This, in turn, led to her demotion to programmers, such as Women in the Wind (1939), and, in the same year, to the termination of her contract. This could have been fine if she had the range to play a character of more modest means. The Independent Theatre Owners Association paid for an advertisement in The Hollywood Reporter in May 1938 that included Francis, along with Greta Garbo, Joan Crawford, Fred Astaire, Mae West, Katharine Hepburn, and others, on a list of stars dubbed "box office poison". She died in 1968, aged 63, and her body was immediately cremated; her ashes were disposed of according to her will, "how the undertaker sees fit. , âFrom Kay Francis's private diaries, c. To install click the Add extension button. The movie was a remake of Paul Muni's Dr. Socrates (1935), with Francis in the role of a doctor who is forced to treat Bogart's injured gangster character, and then gets caught up with the law. True to form for a woman’s melodrama, Kay’s character has forsaken her silver spoon life with her wealthy aunt for the pursuit of true love. Her manager and traveling companion had arrived at Francis' hotel room, and in an attempt to revive the unconscious actress with fresh air, burned her legs on the radiator near the window. , Francis's career flourished at Paramount in spite of a slight, but distinctive rhotacism (she pronounced the letter "r" as "w") that gave rise to the nickname "Wavishing Kay Fwancis". Francis spent the remainder of the 1940s on the stage, appearing with some success in State of the Union and touring in various productions of plays, old and new, including Windy Hill, backed by former Warner Bros. colleague Ruth Chatterton. To add insult to injury, you really don’t want to see Kay in anything remotely resembling the humble threads of 40s fabric rationing. The bulk of her filmography you can take or leave. If you’re someone like me, someone whose tastes most closely align with that of a 60 year old gay male costume designer’s, you’ll know who actress Kay Francis is. They meet, they woo, they carry out a dolefully impossible affair. After Francis' divorce from Gaston, in September 1927, she became engaged to a society playboy, Alan Ryan Jr. She promised Ryan's family that she would not return to the stage – a promise that lasted only a few months before she was back on Broadway as an aviator in a Rachel Crothers play, Venus.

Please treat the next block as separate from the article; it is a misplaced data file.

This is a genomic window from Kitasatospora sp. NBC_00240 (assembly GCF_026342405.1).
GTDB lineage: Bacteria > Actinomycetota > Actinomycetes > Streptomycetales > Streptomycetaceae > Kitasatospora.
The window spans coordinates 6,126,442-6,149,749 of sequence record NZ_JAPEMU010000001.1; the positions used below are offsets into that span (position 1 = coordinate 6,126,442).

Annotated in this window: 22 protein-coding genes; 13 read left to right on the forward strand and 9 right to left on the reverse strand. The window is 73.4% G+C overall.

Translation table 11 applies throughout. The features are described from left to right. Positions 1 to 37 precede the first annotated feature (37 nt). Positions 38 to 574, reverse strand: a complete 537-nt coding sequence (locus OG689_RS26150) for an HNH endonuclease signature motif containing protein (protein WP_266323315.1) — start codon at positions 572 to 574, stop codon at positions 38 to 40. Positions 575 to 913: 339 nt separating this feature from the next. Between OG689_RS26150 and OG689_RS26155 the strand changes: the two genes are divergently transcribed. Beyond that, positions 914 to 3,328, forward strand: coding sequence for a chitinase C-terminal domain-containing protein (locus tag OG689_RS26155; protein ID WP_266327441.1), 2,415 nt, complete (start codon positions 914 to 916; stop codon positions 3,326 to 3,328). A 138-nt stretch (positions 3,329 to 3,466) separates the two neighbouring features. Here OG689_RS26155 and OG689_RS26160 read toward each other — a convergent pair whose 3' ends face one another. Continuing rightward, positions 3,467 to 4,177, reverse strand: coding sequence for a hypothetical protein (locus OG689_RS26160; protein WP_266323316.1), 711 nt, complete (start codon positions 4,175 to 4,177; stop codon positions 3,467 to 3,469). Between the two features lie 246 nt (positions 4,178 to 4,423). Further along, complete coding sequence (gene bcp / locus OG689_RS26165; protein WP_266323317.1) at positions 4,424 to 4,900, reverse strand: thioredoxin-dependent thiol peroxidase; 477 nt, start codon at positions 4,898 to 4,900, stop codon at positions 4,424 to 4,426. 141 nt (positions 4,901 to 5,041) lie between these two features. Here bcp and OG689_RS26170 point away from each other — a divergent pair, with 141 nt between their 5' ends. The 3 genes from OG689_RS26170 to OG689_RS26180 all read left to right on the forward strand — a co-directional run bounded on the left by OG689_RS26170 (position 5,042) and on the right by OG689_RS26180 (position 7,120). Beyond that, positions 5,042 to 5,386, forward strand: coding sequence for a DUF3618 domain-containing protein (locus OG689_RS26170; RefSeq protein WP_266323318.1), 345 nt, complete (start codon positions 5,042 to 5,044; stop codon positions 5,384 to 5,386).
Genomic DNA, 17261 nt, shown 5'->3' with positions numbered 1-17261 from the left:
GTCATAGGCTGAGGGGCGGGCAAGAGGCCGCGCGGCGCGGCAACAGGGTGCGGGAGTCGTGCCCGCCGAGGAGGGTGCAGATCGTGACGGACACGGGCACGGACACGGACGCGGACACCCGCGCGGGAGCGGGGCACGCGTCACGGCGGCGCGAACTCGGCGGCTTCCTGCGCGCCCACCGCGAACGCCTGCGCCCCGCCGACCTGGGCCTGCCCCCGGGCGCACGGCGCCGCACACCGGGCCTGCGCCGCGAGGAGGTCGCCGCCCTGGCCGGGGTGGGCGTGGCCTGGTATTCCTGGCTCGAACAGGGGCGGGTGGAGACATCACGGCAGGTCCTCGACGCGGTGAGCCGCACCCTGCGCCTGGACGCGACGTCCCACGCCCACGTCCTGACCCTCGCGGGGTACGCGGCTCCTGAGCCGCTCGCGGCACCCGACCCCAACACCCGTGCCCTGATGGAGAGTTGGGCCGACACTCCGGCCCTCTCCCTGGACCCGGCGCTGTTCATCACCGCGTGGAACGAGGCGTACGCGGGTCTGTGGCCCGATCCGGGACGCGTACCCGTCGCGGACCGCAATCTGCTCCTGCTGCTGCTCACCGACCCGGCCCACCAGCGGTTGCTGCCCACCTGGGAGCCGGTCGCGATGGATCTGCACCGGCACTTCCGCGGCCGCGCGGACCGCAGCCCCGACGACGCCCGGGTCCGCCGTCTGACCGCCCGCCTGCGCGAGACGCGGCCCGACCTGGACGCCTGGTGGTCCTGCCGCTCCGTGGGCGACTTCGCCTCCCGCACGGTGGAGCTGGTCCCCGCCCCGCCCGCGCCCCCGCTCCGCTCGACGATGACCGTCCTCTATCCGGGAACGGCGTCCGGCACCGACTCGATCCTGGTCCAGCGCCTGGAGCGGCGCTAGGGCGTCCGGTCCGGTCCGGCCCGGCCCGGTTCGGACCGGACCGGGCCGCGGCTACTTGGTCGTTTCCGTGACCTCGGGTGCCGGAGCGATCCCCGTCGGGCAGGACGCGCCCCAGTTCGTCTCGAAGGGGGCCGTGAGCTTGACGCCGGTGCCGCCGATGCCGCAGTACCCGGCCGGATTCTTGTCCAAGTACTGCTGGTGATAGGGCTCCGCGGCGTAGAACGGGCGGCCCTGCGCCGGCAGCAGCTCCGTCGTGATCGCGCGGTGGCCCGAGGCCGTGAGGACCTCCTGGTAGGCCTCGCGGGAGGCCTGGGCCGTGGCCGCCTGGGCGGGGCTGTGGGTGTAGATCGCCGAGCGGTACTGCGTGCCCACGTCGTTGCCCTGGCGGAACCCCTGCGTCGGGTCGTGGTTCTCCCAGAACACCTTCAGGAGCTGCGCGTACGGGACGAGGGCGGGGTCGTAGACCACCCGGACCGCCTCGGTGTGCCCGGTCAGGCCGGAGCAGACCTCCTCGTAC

Having no living immediate family members, Francis left more than $1 million to The Seeing Eye, an organization in New Jersey, which trains guide dogs for the blind. If you take your doses of 1930s cinema intravenously and have a frenzied addiction to hardcore glamour, you’ll know who Kay Francis is.